GEORGE TOWN: Penang-born Malaysian electrical home appliances (EHA) manufacturer Pensonic Holdings Bhd, which is spearheading the government’s EHA segment of the entry point project (EPP) under the Economic Tranformation Programme (ETP), started from humble beginnings in the remote township of Balik Pulau on Penang island more than 46 years ago.
Then known as Keat Radio and Electrical Co, its founder Datuk Seri Chew Weng Khak started selling electrical items and ran a workshop, and in 1974 set up his first branch along Perak Road.
Two years later, he ventured into import, export and distribution of branded electrical appliances from Japan and Europe.
Pensonic group managing director Dixon Chew said his father then started building up his own network of dealers in Malaysia who were also selling the EHAs.
“He grew the business like his own baby, whole-heartedly through the years, promoting international brands.
“However, sometime in the early 1980s, the principal companies of these appliances began setting up their own firms in Malaysia and pulled back the dealerships and started selling the products themselves, causing many people, including my father to face a huge crisis as their businesses depended on these foreign brands.
“It broke my father’s heart but it was actually the turning point as my father decided in 1982 to have our own brand of EHAs,” said Chew.
The senior Chew penned the name Pensonic, a combination of “Penang” and “sonic”, which meant sound as the first Pensonic product was radio cassettes.
The company commissioned an original equipment manufacturer (OEM) from South Korea, which was then small, but today is an international name, to produce the audio and video products.
Chew said though unintentional, Pensonic was often confused with Japanese giant Matsushita’s Panasonic brand. Pensonic was even accused of copying the name, though the company had its own story on how it was coined.
Taking advantage of the vast network distribution which was already in place, the Pensonic brand was promoted with dealers given incentives to market the products.
In 1988, Pensonic commenced manufacturing and marketing EHAs, which made history as the nation’s first “Made in Malaysia” EHAs.
In 1995, the company was listed on the Second Board of Bursa Malaysia.
From manufacturing, importing, exporting, distributing and marketing its own brand of EHAs for the domestic and international markets, Pensonic is also engaged in own design manufacturing (ODM) for several international brands.
Today, Pensonic has 10 branches with more than 900 dealers nationwide and its products are exported to 30 countries in Asean, East Asia, West Asia and the Middle East.
Through the strong distribution network, the company has adopted a multi-brand platform to cater to the different product categories and market segments. It owns the Lebensstil Kollektion from Germany and recently acquired Cornell USA.
Pensonic also holds the sole distribution rights in Malaysia for internationally renowned home appliance brands like Princess of Holland, GE Appliances from the US and Morphy Richards from the UK.
The path to success had not been an easy one, Chew said.
“Initially, we had difficulty trying to convince people to buy our brand. Foreign brands have been around between 50 and 100 years and they have already gone through the process of building up the brands over the years, solved problems and improved their products.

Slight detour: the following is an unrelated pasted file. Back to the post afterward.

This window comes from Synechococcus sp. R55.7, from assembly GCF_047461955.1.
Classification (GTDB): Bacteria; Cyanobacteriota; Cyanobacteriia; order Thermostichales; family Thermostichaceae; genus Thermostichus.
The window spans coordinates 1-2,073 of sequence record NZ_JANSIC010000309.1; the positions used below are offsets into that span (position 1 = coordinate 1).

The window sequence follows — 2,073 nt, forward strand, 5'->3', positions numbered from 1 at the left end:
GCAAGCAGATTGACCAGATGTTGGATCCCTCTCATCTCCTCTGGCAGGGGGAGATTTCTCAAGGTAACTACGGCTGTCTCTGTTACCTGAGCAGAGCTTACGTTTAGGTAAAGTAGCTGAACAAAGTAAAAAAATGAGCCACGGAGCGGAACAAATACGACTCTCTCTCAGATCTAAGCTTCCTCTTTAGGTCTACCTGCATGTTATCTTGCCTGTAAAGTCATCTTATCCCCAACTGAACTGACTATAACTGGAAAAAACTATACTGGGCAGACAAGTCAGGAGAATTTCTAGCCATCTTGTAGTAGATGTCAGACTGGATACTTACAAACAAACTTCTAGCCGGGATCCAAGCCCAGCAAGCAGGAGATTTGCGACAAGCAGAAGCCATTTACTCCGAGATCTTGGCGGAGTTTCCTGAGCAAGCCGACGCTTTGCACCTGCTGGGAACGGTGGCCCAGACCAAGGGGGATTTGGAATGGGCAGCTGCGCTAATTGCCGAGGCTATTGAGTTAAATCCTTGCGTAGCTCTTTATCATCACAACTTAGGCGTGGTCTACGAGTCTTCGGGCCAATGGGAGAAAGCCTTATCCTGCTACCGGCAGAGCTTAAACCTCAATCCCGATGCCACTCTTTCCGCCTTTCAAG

“Even some of the famous car manufacturers are still having quality issues, despite having been around for decades,” Chew added.
For 20 years with the first audio and video products, Pensonic worked on building the brand, improving the products along the way and gaining the respect of its customers.
Initially, prices were kept lower than the imported brands to attract buyers.
Chew said while there were some who preferred lower priced local items, there were others who were only keen to buy established brands and foreign products.
In 2003, Pensonic took a bold move to change this perception, analysing and studying how to brand its products well.
“We spent time and engaged international branding consultants to draw a blueprint and come up with a masterplan to help us rebrand.
“It took us four to five years and we started internally for 1½ to two years to change our employees’ mindset about our products before we rolled out the campaign to the general public,” he added.
Through sheer grit and determination, engaging up-and-coming celebrities as “friends of Pensonic” to promote its products, Chew said the rebranding exercise was a resounding success, as the company embarked on promoting its products abroad over the past five years.
Tapping on the strength of the “Malaysian” brand, especially in the Middle Eastern countries and also Asean, Pensonic succeeded in penetrating those markets.
Pensonic has mapped out an aggressive growth plan for the next five years with two core activities — to continue building its brand and acquiring regional brands to add to its stable of products besides carrying out research and development for its own brands and continuing with ODM for international brands, mostly renowned Japanese names.
With plans to invest up to RM60 million over the next five years, the company is looking out for two plots of land, six acres each on mainland Penang. They are Bukit Minyak and Bukit Tengah to build a new headquarters cum innovation centre to create a platform for product development and R&D with a new manufacturing facility. This is in addition to its two factories in Bukit Minyak and Bukit Tengah.
“We have a huge vision to create this platform and share these resources with our SMI/SME partners. We went through the same struggles when we were small and did not have access to such facilities,” Chew added.
This article appeared in The Edge Financial Daily, May 16, 2011.